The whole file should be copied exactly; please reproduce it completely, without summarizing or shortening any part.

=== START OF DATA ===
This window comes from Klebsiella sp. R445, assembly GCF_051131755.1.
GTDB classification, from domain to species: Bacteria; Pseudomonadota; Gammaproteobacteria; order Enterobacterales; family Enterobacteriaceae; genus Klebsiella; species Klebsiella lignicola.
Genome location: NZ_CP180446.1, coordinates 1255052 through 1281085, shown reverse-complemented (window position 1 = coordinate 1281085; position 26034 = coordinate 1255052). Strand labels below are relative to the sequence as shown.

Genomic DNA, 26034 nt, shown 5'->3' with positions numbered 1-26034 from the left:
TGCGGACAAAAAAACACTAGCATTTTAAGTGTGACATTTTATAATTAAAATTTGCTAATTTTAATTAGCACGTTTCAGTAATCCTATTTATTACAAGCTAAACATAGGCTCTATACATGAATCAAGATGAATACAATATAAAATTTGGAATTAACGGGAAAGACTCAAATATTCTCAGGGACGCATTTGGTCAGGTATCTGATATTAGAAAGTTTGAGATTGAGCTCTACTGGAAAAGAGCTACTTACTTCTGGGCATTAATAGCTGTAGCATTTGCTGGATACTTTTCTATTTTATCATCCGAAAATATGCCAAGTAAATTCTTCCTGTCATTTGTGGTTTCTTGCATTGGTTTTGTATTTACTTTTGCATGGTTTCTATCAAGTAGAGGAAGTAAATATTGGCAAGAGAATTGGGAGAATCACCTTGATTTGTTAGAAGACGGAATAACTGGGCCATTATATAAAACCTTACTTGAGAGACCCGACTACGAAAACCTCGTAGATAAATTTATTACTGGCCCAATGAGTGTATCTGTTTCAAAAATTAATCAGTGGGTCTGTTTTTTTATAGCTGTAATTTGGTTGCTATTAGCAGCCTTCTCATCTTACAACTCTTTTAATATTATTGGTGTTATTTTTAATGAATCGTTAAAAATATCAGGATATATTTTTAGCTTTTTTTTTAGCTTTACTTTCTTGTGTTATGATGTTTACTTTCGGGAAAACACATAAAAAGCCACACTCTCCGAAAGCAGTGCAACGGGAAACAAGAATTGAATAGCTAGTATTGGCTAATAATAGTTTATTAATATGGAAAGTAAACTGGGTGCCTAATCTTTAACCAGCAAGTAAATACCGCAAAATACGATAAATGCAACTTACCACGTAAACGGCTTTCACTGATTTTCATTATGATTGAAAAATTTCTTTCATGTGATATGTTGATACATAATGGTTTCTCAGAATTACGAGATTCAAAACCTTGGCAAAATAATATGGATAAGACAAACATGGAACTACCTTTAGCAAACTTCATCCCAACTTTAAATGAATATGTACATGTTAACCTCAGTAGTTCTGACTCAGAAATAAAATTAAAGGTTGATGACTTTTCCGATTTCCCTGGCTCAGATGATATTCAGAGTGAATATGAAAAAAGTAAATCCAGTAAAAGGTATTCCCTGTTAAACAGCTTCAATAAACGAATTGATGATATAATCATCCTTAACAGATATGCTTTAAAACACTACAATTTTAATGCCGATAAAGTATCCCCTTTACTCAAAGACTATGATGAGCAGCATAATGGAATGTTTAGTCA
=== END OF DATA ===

This window comes from Klebsiella sp. R445, assembly GCF_051131755.1.
GTDB classification, from domain to species: Bacteria; Pseudomonadota; Gammaproteobacteria; order Enterobacterales; family Enterobacteriaceae; genus Klebsiella; species Klebsiella lignicola.
Genome location: NZ_CP180446.1, coordinates 1255052 through 1281085, shown reverse-complemented (window position 1 = coordinate 1281085; position 26034 = coordinate 1255052). Strand labels below are relative to the sequence as shown.

Genomic DNA, 26034 nt, shown 5'->3' with positions numbered 1-26034 from the left:
TGCGGACAAAAAAACACTAGCATTTTAAGTGTGACATTTTATAATTAAAATTTGCTAATTTTAATTAGCACGTTTCAGTAATCCTATTTATTACAAGCTAAACATAGGCTCTATACATGAATCAAGATGAATACAATATAAAATTTGGAATTAACGGGAAAGACTCAAATATTCTCAGGGACGCATTTGGTCAGGTATCTGATATTAGAAAGTTTGAGATTGAGCTCTACTGGAAAAGAGCTACTTACTTCTGGGCATTAATAGCTGTAGCATTTGCTGGATACTTTTCTATTTTATCATCCGAAAATATGCCAAGTAAATTCTTCCTGTCATTTGTGGTTTCTTGCATTGGTTTTGTATTTACTTTTGCATGGTTTCTATCAAGTAGAGGAAGTAAATATTGGCAAGAGAATTGGGAGAATCACCTTGATTTGTTAGAAGACGGAATAACTGGGCCATTATATAAAACCTTACTTGAGAGACCCGACTACGAAAACCTCGTAGATAAATTTATTACTGGCCCAATGAGTGTATCTGTTTCAAAAATTAATCAGTGGGTCTGTTTTTTTATAGCTGTAATTTGGTTGCTATTAGCAGCCTTCTCATCTTACAACTCTTTTAATATTATTGGTGTTATTTTTAATGAATCGTTAAAAATATCAGGATATATTTTTAGCTTTTTTTTTAGCTTTACTTTCTTGTGTTATGATGTTTACTTTCGGGAAAACACATAAAAAGCCACACTCTCCGAAAGCAGTGCAACGGGAAACAAGAATTGAATAGCTAGTATTGGCTAATAATAGTTTATTAATATGGAAAGTAAACTGGGTGCCTAATCTTTAACCAGCAAGTAAATACCGCAAAATACGATAAATGCAACTTACCACGTAAACGGCTTTCACTGATTTTCATTATGATTGAAAAATTTCTTTCATGTGATATGTTGATACATAATGGTTTCTCAGAATTACGAGATTCAAAACCTTGGCAAAATAATATGGATAAGACAAACATGGAACTACCTTTAGCAAACTTCATCCCAACTTTAAATGAATATGTACATGTTAACCTCAGTAGTTCTGACTCAGAAATAAAATTAAAGGTTGATGACTTTTCCGATTTCCCTGGCTCAGATGATATTCAGAGTGAATATGAAAAAAGTAAATCCAGTAAAAGGTATTCCCTGTTAAACAGCTTCAATAAACGAATTGATGATATAATCATCCTTAACAGATATGCTTTAAAACACTACAATTTTAATGCCGATAAAGTATCCCCTTTACTCAAAGACTATGATGAGCAGCATAATGGAATGTTTAGTCA